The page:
Ethereum security lead supports the ousting of ASIC miners

October 01, 2018
Chris Wheal

One of Ethereum’s (ETH) lead developers had lent his support to a growing movement that seeks a code change to block the network to application-specific integrated circuit (ASIC) miners.

Ethereum's Martin Holst Swende

Ethereum’s Martin Holst Swende

Martin Holst Swende’s anti-ASIC position aligns him with other developers who support a modified mining algorithm. Swende’s main task is to ensure that changes to Ethereum do not introduce security issues. He supports calls to take action against the ASIC miners of the Ethereum platform and is working to ensure that code changes are not able to disrupt the way that Ethereum works.

Swende advocates implementing ProgPOW, an ASIC-resistant mining algorithm, in tandem with an upcoming hard fork. “I really think this change could be implemented in parallel with Constantinople,” he commented. “[If] people who are in the know deem this to be ASIC resistant then I’m for including it as soon as possible.”

ASIC miners opposed

Opposition to ASIC miners rests largely on concerns they could centralise the decision on the network too much. Swende agrees with those developers who believe people should act to block ASIC mining chips and revert to mostly graphic processing unit (GPU)-based mining as it was originally intended.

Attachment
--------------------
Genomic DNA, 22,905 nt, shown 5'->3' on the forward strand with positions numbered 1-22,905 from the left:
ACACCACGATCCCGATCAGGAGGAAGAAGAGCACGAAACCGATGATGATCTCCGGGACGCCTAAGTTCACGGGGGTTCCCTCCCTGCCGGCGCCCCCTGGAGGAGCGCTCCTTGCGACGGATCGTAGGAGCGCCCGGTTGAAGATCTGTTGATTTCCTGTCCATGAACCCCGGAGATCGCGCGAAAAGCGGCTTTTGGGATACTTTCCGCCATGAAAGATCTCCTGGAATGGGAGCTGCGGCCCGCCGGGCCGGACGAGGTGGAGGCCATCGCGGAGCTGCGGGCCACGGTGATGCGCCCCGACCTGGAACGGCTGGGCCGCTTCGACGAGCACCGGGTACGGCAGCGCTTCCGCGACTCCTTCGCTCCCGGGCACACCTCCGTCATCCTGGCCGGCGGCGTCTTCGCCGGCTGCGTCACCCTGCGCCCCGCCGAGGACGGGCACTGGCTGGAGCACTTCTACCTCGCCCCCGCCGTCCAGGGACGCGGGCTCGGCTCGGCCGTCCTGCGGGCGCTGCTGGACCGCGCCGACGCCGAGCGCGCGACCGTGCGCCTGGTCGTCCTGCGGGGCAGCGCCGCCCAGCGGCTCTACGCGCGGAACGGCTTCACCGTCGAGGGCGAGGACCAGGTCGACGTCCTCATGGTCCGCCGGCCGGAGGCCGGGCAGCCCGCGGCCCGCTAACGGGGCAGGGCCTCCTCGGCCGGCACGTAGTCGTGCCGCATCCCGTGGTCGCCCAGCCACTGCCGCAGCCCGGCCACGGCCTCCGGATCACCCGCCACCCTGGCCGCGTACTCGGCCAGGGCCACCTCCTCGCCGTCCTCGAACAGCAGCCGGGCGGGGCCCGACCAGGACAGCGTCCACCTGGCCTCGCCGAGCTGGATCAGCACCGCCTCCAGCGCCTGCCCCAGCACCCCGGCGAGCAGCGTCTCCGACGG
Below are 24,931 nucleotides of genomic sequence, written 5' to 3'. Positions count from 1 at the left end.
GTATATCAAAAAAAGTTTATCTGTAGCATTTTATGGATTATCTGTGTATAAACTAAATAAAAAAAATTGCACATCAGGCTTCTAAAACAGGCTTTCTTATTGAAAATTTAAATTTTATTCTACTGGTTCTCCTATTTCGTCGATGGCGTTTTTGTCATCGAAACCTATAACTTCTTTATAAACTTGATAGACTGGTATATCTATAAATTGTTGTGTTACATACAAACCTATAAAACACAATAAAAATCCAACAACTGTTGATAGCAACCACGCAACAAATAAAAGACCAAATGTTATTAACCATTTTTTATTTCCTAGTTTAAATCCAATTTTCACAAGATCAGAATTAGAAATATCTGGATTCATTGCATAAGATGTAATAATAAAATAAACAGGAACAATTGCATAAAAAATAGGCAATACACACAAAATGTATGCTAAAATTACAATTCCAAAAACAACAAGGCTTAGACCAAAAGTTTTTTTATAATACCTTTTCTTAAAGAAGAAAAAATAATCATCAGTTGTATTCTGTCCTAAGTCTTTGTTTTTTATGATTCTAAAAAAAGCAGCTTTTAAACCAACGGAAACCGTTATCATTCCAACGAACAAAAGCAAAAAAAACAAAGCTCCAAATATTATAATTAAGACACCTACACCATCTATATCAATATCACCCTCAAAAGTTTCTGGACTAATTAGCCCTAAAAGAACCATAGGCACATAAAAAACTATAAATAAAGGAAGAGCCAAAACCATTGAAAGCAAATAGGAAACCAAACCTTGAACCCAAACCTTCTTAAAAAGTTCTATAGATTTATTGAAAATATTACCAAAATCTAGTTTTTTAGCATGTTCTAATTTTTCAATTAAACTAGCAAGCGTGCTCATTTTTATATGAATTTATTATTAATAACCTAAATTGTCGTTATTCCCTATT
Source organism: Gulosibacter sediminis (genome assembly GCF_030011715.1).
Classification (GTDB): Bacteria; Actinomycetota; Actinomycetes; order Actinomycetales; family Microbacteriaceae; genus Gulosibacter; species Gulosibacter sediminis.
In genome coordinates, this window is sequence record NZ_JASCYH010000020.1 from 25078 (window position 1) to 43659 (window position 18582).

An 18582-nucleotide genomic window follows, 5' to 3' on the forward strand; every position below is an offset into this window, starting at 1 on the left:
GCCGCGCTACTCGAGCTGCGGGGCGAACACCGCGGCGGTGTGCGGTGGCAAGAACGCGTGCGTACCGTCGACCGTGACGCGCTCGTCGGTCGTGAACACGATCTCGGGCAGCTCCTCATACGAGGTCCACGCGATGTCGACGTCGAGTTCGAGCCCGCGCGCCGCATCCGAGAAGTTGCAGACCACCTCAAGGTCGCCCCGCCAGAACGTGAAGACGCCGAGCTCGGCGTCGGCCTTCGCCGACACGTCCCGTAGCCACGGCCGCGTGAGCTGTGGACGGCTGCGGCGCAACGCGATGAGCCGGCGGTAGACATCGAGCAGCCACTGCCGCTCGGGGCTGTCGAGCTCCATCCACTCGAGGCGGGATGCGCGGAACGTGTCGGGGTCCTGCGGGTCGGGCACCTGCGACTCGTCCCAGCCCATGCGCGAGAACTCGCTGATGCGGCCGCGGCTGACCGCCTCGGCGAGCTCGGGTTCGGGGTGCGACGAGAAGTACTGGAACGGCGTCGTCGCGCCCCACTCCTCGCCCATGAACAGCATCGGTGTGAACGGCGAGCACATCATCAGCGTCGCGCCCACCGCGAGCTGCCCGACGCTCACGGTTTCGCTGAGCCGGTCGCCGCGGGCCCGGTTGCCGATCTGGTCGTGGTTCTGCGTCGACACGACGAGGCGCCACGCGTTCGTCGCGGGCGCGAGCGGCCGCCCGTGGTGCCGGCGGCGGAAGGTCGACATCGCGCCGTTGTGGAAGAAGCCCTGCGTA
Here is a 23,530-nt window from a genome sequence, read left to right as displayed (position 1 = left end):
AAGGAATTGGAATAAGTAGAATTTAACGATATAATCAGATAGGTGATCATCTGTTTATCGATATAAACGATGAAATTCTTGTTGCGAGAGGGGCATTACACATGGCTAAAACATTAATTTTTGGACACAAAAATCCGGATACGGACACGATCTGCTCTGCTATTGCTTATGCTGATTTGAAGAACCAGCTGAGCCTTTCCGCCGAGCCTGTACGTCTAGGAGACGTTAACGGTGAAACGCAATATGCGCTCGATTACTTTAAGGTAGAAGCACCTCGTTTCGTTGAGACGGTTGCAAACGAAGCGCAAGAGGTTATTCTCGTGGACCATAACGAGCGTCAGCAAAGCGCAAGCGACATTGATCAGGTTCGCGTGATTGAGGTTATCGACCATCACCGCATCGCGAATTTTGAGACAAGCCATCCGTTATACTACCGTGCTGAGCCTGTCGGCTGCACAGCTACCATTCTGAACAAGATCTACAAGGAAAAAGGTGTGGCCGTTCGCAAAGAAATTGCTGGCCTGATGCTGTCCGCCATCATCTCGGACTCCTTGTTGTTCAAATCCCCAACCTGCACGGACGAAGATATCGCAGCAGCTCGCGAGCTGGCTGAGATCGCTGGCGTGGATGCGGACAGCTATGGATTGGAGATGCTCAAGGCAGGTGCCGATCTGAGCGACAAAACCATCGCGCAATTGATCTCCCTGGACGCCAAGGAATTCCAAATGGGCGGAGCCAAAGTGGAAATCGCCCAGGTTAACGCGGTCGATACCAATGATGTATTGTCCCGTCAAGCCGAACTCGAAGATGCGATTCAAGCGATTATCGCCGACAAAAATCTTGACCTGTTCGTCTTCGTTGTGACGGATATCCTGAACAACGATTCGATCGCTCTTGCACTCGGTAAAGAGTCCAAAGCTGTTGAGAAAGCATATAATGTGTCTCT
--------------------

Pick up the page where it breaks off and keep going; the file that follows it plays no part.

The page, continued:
The main issue is that many developers believe ASIC chips could reduce the number of participants in the network as it will become unprofitable to mine ETH. The ProgPoW software would be used to block the chips and make the ASIC miners unusable, which could potentially prevent the development of this type of hardware going forward.

Swende has also noted that, unlike other proposals for software upgrades, ProgPow would not affect any smart contract or the Ethereum Virtual Machine, making it a relatively minor change for the most important aspects of the network.

Consequently, he has defended the idea that this new change could be tested on a separate testbed – particularly as the Ethereum will hard fork soon with the Constantinople upgrade, which has been in development for several months and is scheduled to happen on October 9.

This option would enable it to be tested for as long as necessary before deciding whether to continue with it. Also, the devs have stated that the upgrade could reduce the cost of privacy on the Ethereum network.

 

 

Post written by Chris Wheal
Chris Wheal is editor of OpenLedger's news and features service. An award-wining business journalists himself, he runs a team of freelance journalists from across the UK and north America.

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